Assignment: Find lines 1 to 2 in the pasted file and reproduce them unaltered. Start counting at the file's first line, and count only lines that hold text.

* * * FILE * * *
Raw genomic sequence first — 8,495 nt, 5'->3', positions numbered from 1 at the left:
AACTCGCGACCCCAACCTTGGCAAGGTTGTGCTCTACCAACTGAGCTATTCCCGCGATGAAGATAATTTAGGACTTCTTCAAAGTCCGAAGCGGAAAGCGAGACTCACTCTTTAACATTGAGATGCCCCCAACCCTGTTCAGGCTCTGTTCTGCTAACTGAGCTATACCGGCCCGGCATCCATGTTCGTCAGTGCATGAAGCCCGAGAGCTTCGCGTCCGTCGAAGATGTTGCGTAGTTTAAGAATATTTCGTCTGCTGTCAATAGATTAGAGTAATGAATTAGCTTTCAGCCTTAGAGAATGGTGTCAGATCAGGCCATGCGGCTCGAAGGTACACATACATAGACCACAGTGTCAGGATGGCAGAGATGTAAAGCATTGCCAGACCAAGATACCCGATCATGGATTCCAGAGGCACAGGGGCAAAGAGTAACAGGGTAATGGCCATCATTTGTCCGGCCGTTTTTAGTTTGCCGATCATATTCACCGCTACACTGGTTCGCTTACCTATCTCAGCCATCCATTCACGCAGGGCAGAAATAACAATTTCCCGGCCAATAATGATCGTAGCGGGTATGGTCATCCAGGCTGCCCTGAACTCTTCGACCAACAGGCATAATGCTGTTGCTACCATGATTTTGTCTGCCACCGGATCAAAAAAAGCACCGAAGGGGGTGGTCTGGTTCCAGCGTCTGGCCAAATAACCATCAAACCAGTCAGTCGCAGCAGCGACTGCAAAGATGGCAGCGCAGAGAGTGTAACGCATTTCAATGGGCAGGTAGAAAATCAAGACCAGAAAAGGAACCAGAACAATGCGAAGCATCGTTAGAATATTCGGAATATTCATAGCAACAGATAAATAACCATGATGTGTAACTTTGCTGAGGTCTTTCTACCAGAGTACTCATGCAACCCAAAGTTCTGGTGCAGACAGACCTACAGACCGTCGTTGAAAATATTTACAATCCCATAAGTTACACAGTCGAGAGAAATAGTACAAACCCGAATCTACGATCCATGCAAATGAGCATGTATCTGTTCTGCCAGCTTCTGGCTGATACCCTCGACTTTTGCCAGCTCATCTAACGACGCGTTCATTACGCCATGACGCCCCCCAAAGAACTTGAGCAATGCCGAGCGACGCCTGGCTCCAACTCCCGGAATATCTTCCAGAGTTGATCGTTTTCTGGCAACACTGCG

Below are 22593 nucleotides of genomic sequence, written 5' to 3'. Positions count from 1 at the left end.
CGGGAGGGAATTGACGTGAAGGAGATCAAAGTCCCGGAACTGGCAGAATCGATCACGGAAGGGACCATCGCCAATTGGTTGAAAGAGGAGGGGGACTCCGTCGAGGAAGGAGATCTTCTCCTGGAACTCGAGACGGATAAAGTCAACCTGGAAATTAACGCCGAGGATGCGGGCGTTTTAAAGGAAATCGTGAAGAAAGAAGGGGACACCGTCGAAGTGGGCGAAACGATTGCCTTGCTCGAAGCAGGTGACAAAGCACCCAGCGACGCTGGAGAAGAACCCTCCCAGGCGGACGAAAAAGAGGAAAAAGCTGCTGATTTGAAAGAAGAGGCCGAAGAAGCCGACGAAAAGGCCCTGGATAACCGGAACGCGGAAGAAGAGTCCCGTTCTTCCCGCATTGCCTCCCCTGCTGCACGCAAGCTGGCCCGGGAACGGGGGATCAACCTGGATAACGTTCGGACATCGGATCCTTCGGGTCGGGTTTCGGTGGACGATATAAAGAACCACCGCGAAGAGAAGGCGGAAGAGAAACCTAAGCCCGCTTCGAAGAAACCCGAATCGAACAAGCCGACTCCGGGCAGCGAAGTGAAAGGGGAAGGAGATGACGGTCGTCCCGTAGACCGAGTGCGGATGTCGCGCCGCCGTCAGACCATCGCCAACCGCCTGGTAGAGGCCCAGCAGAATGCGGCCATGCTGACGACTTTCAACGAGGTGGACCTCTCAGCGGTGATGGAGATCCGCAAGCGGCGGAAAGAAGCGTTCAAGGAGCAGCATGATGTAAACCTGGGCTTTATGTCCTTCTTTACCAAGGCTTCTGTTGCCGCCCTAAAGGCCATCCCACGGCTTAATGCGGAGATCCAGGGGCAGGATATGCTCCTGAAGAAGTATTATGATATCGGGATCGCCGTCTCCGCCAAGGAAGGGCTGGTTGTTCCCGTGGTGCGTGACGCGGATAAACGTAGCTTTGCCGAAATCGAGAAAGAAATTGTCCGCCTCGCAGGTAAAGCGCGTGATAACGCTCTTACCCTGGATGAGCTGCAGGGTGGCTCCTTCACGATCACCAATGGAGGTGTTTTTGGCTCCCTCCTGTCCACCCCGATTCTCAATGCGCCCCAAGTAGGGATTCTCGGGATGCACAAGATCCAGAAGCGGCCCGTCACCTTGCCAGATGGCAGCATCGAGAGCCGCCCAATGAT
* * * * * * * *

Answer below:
Raw genomic sequence first — 8,495 nt, 5'->3', positions numbered from 1 at the left:
AACTCGCGACCCCAACCTTGGCAAGGTTGTGCTCTACCAACTGAGCTATTCCCGCGATGAAGATAATTTAGGACTTCTTCAAAGTCCGAAGCGGAAAGCGAGACTCACTCTTTAACATTGAGATGCCCCCAACCCTGTTCAGGCTCTGTTCTGCTAACTGAGCTATACCGGCCCGGCATCCATGTTCGTCAGTGCATGAAGCCCGAGAGCTTCGCGTCCGTCGAAGATGTTGCGTAGTTTAAGAATATTTCGTCTGCTGTCAATAGATTAGAGTAATGAATTAGCTTTCAGCCTTAGAGAATGGTGTCAGATCAGGCCATGCGGCTCGAAGGTACACATACATAGACCACAGTGTCAGGATGGCAGAGATGTAAAGCATTGCCAGACCAAGATACCCGATCATGGATTCCAGAGGCACAGGGGCAAAGAGTAACAGGGTAATGGCCATCATTTGTCCGGCCGTTTTTAGTTTGCCGATCATATTCACCGCTACACTGGTTCGCTTACCTATCTCAGCCATCCATTCACGCAGGGCAGAAATAACAATTTCCCGGCCAATAATGATCGTAGCGGGTATGGTCATCCAGGCTGCCCTGAACTCTTCGACCAACAGGCATAATGCTGTTGCTACCATGATTTTGTCTGCCACCGGATCAAAAAAAGCACCGAAGGGGGTGGTCTGGTTCCAGCGTCTGGCCAAATAACCATCAAACCAGTCAGTCGCAGCAGCGACTGCAAAGATGGCAGCGCAGAGAGTGTAACGCATTTCAATGGGCAGGTAGAAAATCAAGACCAGAAAAGGAACCAGAACAATGCGAAGCATCGTTAGAATATTCGGAATATTCATAGCAACAGATAAATAACCATGATGTGTAACTTTGCTGAGGTCTTTCTACCAGAGTACTCATGCAACCCAAAGTTCTGGTGCAGACAGACCTACAGACCGTCGTTGAAAATATTTACAATCCCATAAGTTACACAGTCGAGAGAAATAGTACAAACCCGAATCTACGATCCATGCAAATGAGCATGTATCTGTTCTGCCAGCTTCTGGCTGATACCCTCGACTTTTGCCAGCTCATCTAACGACGCGTTCATTACGCCATGACGCCCCCCAAAGAACTTGAGCAATGCCGAGCGACGCCTGGCTCCAACTCCCGGAATATCTTCCAGAGTTGATCGTTTTCTGGCAACACTGCG